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The CFPB Moves on Open Banking

The CFPB proposed a landmark “open banking” regulation last week that could change how U.S. financial services are delivered.

Same story, different week. While the U.S. House of Representatives spent the last week speaker-less – and therefore was still unable to conduct any work – federal regulatory agencies continued to march policy forward.

And last week was a big one for regulatory rulemakings. The Consumer Financial Protection Bureau (CFPB) released its regulation implementing Section 1033 of the Dodd-Frank Wall Street Reform and Consumer Protection Act of 2010. (For those of you who are counting, that means the proposal came a full 13 years after Congress approved the bill!)

This rule also is often referred to as the CFPB’s “open banking” regulation.

While fintech firms have been among the most eager to see this rule introduced, all financial services companies should pay attention since, once implemented, the rule will have a profound impact on the entire industry and on consumers in general.

Let’s take a look at what the draft regulation includes, what it left out, and what the rule’s impact could be after it crosses the finish line. But first: what in the world is open banking?

What Is Open Banking?

Today, dozens of countries have open banking regulatory regimes in place. The United Kingdom (UK) was one of the first jurisdictions to embrace open banking, so let’s look there for the easiest definition.

“Open banking is a simple, secure way to help [consumers] move, manage, and make more of their money,” explains Open Banking Limited, the entity in the UK responsible for managing its open banking regime. Open banking accomplishes this goal by putting consumers in control of when their financial data is shared electronically, and with whom.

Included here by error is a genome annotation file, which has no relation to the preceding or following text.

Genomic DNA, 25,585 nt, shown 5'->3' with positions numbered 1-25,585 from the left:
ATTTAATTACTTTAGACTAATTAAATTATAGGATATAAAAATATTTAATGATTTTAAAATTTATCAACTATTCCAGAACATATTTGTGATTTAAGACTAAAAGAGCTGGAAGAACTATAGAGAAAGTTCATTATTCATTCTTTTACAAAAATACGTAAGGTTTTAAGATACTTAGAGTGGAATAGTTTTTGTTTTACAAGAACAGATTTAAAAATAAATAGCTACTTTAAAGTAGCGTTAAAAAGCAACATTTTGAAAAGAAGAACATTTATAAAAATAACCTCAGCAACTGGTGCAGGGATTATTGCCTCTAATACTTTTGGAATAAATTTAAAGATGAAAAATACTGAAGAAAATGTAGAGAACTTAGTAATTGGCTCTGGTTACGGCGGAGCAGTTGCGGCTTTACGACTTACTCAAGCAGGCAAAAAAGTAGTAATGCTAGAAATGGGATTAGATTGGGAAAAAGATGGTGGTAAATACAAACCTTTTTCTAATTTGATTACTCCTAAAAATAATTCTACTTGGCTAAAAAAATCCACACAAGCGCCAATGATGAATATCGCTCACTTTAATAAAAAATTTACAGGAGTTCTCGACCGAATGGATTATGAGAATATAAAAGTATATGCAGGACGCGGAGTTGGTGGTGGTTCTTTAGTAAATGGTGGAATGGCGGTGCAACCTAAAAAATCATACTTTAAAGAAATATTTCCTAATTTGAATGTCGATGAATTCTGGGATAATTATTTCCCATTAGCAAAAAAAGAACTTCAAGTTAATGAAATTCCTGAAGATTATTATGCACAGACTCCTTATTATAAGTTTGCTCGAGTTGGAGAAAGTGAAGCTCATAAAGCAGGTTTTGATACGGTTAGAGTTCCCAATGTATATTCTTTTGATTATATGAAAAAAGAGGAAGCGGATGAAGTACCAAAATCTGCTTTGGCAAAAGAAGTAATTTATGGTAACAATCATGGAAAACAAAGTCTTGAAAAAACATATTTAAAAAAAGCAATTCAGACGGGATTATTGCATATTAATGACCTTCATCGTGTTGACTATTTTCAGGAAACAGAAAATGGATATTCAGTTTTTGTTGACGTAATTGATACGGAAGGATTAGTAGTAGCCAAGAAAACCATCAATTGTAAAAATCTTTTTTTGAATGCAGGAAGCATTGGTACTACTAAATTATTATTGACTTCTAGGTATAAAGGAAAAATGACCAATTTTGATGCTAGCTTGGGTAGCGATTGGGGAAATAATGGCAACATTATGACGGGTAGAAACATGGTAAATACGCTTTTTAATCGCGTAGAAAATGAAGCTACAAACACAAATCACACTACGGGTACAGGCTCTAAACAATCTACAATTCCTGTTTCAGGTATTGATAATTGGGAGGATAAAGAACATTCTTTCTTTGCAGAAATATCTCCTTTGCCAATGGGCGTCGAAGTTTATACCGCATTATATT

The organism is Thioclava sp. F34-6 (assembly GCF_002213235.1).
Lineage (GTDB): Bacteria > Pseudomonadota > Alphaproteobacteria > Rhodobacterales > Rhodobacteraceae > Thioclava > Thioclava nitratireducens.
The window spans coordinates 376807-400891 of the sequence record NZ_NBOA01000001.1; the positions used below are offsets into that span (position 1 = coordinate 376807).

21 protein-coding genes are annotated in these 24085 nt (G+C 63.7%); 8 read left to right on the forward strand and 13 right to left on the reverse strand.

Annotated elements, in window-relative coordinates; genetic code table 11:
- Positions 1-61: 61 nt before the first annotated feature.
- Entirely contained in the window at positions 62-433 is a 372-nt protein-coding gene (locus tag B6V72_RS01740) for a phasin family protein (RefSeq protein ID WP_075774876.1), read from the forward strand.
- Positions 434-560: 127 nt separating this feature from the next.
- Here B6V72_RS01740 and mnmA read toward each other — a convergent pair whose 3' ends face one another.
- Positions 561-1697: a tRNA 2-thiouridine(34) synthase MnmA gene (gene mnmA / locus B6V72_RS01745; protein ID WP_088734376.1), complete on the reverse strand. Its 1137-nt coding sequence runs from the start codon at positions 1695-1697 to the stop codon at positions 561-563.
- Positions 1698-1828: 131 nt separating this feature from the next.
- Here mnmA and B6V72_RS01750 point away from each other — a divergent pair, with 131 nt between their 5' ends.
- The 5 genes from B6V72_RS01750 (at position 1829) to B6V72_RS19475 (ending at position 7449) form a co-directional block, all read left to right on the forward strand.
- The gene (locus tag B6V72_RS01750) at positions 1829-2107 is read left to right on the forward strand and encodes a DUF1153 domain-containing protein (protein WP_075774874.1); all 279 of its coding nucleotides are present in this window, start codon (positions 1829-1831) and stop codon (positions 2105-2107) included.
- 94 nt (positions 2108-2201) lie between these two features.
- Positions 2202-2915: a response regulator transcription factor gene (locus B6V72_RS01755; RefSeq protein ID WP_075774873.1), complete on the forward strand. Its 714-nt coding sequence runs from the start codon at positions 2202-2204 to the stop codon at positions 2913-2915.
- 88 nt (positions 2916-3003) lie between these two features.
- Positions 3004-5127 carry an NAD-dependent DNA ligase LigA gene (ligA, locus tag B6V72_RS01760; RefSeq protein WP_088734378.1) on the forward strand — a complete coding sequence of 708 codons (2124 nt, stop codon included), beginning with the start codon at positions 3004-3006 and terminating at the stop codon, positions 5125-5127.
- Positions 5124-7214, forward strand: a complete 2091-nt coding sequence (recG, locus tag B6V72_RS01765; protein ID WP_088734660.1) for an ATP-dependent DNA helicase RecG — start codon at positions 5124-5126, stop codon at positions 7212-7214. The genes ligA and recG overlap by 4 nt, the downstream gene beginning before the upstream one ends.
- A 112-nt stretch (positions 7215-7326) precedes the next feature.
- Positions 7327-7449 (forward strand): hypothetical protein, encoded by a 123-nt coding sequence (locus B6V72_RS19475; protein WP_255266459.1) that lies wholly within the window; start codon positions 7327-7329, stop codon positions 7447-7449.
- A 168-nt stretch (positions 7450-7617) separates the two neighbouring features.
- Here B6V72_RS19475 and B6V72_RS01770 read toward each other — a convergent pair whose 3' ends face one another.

While this idea might not seem groundbreaking — indeed, many consumers might believe they already are in control of when and when not to share their financial data — that is not always the case. A consumer’s bank can, for example, refuse to share that consumer’s data with an online lender, a budgeting app, or any third party it believes could be unscrupulous – or even compete with the bank’s offerings. Or they can just make it so difficult that sharing information is not worth the hassle of dealing with your bank.

As the CFPB correctly noted in its press release announcing its open banking rule, the fact that institutions, not consumers, are in control of financial data results in an uneven playing field for families, small businesses, and any other entity that is saving, investing, or moving money. “Currently, people’s access to their financial data is inconsistent from one financial institution to another. Even among companies that do share data at a customer’s request, the terms of the sharing vary greatly,” explained the CFPB. “This lack of norms in the market allows incumbents to play games to their own customers’ detriment — including hiding or obscuring important data points like prices.”

The current playing field also protects incumbent financial institutions by undercutting “the ability of small or upstart institutions to compete with incumbents, even when people want their data shared,” the CFPB argued.

What Would The CFPB’s Section 1033 Rule Do?

The overarching purpose of the CFPB’s open banking rule is to give consumers “the power to share data about their use of checking and prepaid accounts, credit cards, and digital wallets.”

It would accomplish this goal by:

  • Granting consumers a legal right to grant third parties access to information associated with their credit card, checking, prepaid, and digital wallet accounts.

  • Giving consumers the right to revoke access to their data at any time and for any reason.

  • Requiring banks and other providers make personal financial data available at no charge to consumers and through dedicated digital interfaces that are safe, secure, and reliable.

  • Ensuring consumers can walk away from bad services and products.

  • Requiring the companies, or third parties, that consumers authorize to access data agree to certain conditions. For example, under the CFPB’s proposal, these third parties could not collect, use, or retain data to advance their own commercial interests through actions like targeted or behavioral advertising. Indeed, third parties would be “obligated to limit themselves to what is reasonably necessary to provide the individual’s requested product.”